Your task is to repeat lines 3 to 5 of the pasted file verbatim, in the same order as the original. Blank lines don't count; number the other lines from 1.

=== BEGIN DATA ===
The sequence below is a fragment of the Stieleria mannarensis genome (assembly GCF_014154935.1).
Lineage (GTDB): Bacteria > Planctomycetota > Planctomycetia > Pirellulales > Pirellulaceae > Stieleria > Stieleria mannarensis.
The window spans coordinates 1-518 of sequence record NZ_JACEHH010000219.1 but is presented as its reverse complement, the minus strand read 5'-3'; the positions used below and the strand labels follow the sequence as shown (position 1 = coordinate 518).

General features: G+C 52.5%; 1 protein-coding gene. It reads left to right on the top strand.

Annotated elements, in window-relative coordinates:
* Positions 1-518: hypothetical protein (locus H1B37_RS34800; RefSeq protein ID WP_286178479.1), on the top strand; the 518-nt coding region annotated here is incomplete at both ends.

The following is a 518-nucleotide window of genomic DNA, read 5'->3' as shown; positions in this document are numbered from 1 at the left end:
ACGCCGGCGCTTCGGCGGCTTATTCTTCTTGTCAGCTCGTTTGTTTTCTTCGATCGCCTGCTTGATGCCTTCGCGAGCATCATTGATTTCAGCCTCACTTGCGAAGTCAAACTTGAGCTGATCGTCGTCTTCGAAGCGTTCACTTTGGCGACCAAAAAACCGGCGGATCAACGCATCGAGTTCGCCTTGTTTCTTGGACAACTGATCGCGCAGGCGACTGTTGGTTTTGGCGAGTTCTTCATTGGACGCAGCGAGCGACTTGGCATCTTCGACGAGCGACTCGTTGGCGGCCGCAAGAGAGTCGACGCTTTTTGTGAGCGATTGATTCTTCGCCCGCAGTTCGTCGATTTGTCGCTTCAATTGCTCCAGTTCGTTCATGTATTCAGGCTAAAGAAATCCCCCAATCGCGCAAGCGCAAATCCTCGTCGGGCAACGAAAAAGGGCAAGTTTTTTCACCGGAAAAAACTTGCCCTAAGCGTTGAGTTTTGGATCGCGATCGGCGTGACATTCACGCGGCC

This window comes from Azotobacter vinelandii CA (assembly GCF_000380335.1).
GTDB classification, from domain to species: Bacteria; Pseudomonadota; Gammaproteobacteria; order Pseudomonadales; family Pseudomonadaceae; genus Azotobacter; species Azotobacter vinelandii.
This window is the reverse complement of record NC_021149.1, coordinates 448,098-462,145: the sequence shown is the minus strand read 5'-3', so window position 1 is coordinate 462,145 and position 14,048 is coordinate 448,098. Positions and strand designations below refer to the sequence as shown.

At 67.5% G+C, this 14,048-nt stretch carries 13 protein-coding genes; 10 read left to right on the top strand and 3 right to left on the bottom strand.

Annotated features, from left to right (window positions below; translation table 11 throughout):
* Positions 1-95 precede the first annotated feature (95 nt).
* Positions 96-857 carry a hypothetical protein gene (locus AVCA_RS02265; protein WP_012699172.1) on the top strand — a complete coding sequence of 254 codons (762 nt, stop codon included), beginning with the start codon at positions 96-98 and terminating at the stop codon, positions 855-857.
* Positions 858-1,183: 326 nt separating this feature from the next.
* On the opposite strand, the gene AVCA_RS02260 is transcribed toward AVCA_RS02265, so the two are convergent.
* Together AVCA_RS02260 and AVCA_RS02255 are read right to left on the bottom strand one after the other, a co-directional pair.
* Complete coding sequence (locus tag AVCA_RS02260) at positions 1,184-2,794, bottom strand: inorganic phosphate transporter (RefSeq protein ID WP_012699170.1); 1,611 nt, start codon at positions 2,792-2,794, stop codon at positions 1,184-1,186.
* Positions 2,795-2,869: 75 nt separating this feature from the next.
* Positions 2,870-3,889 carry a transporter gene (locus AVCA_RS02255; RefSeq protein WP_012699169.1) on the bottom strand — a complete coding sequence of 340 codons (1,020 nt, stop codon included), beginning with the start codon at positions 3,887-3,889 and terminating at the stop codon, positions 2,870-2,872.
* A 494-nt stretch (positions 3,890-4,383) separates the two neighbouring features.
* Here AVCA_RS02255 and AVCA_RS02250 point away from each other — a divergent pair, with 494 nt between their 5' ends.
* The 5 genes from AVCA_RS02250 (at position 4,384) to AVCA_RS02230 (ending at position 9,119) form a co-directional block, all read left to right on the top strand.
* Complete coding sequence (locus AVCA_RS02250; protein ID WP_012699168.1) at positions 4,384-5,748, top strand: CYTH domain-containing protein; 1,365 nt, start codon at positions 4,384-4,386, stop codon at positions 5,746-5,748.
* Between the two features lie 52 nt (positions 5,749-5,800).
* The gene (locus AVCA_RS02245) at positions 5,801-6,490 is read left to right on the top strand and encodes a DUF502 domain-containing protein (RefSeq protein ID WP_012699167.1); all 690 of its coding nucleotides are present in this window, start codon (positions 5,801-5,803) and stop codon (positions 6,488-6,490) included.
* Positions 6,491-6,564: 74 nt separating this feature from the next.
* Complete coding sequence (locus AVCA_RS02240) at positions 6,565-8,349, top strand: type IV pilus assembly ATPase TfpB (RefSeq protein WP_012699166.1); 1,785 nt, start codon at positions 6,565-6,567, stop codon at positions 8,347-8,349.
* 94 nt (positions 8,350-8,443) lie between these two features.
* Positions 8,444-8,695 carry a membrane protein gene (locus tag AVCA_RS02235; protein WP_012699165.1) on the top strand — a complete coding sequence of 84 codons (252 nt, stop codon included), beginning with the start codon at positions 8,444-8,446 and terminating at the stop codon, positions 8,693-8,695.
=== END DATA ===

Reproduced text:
The window spans coordinates 1-518 of sequence record NZ_JACEHH010000219.1 but is presented as its reverse complement, the minus strand read 5'-3'; the positions used below and the strand labels follow the sequence as shown (position 1 = coordinate 518).

General features: G+C 52.5%; 1 protein-coding gene. It reads left to right on the top strand.

Annotated elements, in window-relative coordinates: